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DUKW - WW2 Amphibious Truck

The GMC DUKW is one of the key vehicles of WW2


Certainly the world’s most iconic amphibious vehicle, the DUKW or Duck was one of the vital vehicles of WW2.

Almost written of as laughable during its earliest demonstrations by senior US Army officers, the smug smiles were soon wiped off their faces when the prototype DUKW answered a distress call in very rough seas right in front of them and safely landed the crew of a coastguard cutter on the beach. Suddenly the top brass realised the potential of the DUKW and a contract for production was signed.

Undoubtedly D Day and the days after were heavily influenced by the DUKW which allowed men, materials and supplies to be landed ashore before a port was taken, in pretty unpleasant seas.

Built around the Banjo axle GMC 6x6 chassis, the DUKW has the same GMC 270 cubic inch engine and transmission.
It has a very low seaboard but can handle some surprisingly rough seas.

Even 60 years on, DUKW’s continue to operate in civilian life, most notably for River Tours in major cities such as London, Boston and Dublin, where tourists marvel at the chance to be driven and ferried around the city in the same vehicle.

For the collector, the appeal has to be that you can swim it. But there are downsides.
The DUKW requires maintenance each time its swum and of course in salt water corrosion shows no mercy. It’s a vehicle that’s fun to own and operate but needs help and it’s not something you can do on a tight budget. If you have a DUKW, you will always have plenty of friends who want to go in the water with you, but who are likely to be less enthusiastic at the “after swimming” clean up and maintenance stage. However several DUKW’s have been successfully owned by groups of like minded enthusiasts. There is a huge following for the DUKW with an annual amphibious rally in a different European country – in 1994 the “amis des amphibes” swam the English Channel en route to the Normandy anniversary.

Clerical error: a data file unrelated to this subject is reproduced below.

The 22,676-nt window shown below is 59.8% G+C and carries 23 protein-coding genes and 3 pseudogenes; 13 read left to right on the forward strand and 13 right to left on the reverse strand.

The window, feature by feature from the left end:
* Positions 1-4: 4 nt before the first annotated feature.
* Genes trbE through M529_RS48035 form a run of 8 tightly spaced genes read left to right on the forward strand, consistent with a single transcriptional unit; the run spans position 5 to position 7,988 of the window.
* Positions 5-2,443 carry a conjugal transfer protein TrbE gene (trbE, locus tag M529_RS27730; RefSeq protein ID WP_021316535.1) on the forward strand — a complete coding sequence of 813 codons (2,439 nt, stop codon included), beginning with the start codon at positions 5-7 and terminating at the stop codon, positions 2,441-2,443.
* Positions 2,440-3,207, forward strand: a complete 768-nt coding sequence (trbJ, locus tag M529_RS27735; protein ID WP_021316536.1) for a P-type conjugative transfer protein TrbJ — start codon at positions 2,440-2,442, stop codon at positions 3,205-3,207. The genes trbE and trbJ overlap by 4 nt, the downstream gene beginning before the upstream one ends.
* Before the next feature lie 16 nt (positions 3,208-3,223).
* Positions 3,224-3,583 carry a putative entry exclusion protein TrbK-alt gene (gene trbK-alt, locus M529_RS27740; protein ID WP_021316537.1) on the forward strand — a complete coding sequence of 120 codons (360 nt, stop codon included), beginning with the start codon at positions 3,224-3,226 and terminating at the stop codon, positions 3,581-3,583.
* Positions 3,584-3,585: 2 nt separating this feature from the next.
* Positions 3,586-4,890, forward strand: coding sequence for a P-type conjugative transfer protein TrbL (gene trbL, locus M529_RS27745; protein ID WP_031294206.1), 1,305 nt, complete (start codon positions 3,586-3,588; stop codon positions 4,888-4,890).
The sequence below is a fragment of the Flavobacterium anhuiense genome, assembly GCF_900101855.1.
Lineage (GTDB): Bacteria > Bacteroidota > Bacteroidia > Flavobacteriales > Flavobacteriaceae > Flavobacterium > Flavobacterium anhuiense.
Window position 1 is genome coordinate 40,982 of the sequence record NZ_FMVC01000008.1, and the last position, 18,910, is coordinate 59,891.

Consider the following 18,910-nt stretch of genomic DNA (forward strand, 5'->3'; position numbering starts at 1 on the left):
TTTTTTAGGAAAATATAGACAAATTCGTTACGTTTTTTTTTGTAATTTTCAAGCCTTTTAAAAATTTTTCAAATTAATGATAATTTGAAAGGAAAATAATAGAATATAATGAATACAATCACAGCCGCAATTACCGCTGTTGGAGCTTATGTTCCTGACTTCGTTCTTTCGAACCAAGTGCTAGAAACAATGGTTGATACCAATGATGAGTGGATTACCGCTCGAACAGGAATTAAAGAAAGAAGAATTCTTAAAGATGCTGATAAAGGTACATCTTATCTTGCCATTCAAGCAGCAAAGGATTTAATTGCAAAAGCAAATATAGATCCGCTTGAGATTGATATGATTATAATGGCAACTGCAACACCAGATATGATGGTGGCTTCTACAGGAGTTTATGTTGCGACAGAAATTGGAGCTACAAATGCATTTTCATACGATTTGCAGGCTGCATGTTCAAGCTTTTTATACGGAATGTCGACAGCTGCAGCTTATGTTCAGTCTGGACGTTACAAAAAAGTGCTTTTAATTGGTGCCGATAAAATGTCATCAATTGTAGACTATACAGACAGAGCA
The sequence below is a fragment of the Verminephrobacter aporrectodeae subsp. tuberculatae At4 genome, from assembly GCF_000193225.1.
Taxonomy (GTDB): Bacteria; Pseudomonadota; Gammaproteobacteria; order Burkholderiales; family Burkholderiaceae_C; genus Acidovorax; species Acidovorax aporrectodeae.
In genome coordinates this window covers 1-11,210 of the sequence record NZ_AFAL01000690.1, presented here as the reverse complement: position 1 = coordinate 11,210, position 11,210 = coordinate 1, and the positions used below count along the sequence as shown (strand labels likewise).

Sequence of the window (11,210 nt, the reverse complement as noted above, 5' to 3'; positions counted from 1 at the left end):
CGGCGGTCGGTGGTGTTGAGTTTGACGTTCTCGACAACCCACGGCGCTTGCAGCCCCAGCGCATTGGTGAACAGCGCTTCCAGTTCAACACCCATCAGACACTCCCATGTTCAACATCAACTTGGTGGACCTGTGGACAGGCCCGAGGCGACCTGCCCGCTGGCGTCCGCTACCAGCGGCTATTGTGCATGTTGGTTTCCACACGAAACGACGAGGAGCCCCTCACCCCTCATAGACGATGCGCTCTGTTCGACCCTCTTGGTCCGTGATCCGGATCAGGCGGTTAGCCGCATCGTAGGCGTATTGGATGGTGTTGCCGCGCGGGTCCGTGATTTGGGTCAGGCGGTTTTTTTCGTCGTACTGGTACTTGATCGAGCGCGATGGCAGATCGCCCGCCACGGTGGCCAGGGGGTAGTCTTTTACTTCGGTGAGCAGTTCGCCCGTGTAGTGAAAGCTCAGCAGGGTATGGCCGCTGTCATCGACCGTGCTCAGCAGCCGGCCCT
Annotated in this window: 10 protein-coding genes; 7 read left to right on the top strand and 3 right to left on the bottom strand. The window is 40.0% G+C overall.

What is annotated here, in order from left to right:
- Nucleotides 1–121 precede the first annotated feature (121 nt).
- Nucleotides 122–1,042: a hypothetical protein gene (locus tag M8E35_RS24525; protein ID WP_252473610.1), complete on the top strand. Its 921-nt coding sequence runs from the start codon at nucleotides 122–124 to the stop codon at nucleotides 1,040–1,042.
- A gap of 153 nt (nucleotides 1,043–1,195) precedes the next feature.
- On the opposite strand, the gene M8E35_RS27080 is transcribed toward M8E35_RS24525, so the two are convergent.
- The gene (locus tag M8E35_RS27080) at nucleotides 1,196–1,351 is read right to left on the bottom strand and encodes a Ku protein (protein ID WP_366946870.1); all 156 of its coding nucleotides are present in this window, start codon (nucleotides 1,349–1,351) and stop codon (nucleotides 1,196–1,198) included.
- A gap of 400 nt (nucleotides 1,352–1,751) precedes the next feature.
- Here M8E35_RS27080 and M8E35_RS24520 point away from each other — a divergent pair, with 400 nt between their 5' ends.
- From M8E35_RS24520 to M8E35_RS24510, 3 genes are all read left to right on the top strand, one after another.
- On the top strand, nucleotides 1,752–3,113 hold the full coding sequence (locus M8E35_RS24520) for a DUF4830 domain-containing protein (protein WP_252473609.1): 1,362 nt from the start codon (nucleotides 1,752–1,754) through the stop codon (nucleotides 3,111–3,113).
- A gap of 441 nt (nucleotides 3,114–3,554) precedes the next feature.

With every D Day anniversary, the DUKW enthusiasts are omnipresent and 2009 will be no exception, playing an important part in the beach head commemorative events.

Swimming in the sea shouldn’t be taken lightly as there is a lot more to it than just driving into the water, engaging the propeller and away you go. Safety is paramount and some concessions to modern equipment make a lot of sense. Many DUKWS have more reliable diesel engines and supplementary bilge pumps plus the obligatory safety equipment.

Restoration projects are really dependant on the state of the hull – with very few hulls not needing either major repair or total replacement. This can cost up to £15,000 for a professional replacement.
Depending on condition expect to pay between £25,000 and £30,000 for a fully operational and restored DUKW. You need somewhere to park it undercover and to maintain it – just covering a DUKW with a sheet isn’t enough to beat the corrosion as the salt gets in everywhere – especially the top hat sections on the hull, which then corrode the sheet metal.
You can drive it on a normal driving licence but may need some degree of marine certification and insurance for some waterways in UK and Europe. Prospective owners wishing to swim in the sea should check the maritime regulations before embarking on a purchase.

The specialist for DUKW and the all important spare parts, backed up with an immense technical knowledge of working on and operating these fabulous amphibians is Rex Ward, Tel 01189 306300.

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Photos by John Blackman



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